Kim JH, et al. (2006) Integration of transcriptional and posttranslational regulation in a glucose signal transduction pathway in Saccharomyces cerevisiae. Eukaryot Cell 5(1):167-73
Abstract: Expression of the HXT genes encoding glucose transporters in the budding yeast Saccharomyces cerevisiae is regulated by two interconnected glucose-signaling pathways: the Snf3/Rgt2-Rgt1 glucose induction pathway and the Snf1-Mig1 glucose repression pathway. The Snf3 and Rgt2 glucose sensors in the membrane generate a signal in the presence of glucose that inhibits the functions of Std1 and Mth1, paralogous proteins that regulate the function of the Rgt1 transcription factor, which binds to the HXT promoters. It is well established that glucose induces degradation of Mth1, but the fate of its paralogue Std1 has been less clear. We present evidence that glucose-induced degradation of Std1 via the SCF(Grr1) ubiquitin-protein ligase and the 26S proteasome is obscured by feedback regulation of STD1 expression. Disappearance of Std1 in response to glucose is accelerated when glucose induction of STD1 expression due to feedback regulation by Rgt1 is prevented. The consequence of relieving feedback regulation of STD1 expression is that reestablishment of repression of HXT1 expression upon removal of glucose is delayed. In contrast, degradation of Mth1 is reinforced by glucose repression of MTH1 expression: disappearance of Mth1 is slowed when glucose repression of MTH1 expression is prevented, and this results in a delay in induction of HXT3 expression in response to glucose. Thus, the cellular levels of Std1 and Mth1, and, as a consequence, the kinetics of induction and repression of HXT gene expression, are closely regulated by interwoven transcriptional and posttranslational controls mediated by two different glucose-sensing pathways.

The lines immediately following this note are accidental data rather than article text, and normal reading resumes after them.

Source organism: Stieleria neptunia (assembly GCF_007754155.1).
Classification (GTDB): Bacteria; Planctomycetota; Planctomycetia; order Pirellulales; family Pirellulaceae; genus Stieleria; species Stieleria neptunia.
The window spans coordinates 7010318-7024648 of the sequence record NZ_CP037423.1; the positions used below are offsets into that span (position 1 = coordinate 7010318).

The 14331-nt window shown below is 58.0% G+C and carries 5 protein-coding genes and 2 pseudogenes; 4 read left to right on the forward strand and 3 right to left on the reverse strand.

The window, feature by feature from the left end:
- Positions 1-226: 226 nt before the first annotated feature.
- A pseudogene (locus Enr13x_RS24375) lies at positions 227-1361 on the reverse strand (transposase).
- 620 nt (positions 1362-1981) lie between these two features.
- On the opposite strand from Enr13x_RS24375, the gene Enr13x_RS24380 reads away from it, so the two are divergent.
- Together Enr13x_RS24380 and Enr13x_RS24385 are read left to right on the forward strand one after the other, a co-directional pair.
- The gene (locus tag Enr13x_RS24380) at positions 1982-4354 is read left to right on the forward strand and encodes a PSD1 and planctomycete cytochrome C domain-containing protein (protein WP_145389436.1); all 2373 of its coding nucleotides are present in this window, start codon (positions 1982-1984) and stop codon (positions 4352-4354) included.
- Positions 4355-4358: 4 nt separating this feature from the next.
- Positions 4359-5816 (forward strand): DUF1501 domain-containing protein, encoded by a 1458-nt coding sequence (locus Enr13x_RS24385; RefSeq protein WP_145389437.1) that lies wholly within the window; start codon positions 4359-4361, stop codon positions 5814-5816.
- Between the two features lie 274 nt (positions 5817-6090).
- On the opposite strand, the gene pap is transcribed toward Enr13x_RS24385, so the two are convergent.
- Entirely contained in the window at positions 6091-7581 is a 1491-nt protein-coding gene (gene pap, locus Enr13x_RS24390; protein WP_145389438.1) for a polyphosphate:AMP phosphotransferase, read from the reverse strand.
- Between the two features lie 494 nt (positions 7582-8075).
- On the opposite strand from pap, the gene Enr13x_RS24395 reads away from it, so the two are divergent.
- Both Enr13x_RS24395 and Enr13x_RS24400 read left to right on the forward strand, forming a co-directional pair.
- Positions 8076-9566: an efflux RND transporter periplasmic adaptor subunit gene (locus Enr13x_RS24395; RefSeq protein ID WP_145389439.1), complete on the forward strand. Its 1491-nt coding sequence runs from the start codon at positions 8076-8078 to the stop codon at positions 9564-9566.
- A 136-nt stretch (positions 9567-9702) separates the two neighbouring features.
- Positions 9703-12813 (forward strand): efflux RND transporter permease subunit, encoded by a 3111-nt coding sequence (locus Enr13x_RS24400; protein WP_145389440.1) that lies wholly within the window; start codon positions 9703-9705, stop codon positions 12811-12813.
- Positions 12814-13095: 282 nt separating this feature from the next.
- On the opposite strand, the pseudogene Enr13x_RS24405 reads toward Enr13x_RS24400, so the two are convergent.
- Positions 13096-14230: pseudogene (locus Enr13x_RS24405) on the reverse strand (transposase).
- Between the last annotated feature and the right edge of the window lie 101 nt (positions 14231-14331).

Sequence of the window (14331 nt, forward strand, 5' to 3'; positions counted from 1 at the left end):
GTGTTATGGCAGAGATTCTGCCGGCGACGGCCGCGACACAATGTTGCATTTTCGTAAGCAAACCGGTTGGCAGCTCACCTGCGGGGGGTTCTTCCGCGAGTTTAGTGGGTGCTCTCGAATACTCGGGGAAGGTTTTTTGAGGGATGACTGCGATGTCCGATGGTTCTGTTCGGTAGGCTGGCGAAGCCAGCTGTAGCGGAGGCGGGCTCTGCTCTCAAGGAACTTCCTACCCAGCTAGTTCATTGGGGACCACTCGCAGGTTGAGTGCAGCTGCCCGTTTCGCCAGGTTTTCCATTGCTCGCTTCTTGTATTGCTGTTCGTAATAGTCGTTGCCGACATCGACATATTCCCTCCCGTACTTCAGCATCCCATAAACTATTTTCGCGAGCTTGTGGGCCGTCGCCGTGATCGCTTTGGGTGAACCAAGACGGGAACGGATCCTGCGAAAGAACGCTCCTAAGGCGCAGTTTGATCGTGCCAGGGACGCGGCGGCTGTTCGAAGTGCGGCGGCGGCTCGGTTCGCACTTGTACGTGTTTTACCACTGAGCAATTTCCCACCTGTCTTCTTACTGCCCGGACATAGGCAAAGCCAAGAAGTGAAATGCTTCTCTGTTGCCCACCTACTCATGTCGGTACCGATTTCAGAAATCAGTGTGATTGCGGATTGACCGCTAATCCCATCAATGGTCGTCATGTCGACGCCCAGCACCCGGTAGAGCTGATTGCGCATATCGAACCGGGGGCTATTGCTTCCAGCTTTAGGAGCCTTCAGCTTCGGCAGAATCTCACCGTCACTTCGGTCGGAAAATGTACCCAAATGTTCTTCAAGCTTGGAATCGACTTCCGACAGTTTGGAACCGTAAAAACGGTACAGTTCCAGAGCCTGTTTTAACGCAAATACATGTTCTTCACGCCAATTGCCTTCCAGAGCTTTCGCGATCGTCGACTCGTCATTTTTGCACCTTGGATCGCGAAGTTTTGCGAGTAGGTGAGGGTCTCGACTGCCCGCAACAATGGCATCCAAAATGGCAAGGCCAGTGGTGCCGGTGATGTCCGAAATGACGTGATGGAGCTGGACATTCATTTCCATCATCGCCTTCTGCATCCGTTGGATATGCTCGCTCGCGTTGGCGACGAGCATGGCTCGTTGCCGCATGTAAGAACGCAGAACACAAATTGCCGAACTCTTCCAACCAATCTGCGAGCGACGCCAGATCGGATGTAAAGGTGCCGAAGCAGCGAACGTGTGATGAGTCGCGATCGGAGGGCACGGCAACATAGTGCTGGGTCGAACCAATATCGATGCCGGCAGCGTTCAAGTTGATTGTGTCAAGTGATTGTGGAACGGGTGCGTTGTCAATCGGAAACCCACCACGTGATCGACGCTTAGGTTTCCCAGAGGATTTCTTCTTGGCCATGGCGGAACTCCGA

|Status: Published||Type: Journal Article | Research Support, N.I.H., Extramural | Research Support, Non-U.S. Gov't||PubMed ID: 16400179|
Topics addressed in this paper
Number of different genes curated to this paper: 10
- To go to the Locus page for a gene, click on the gene name.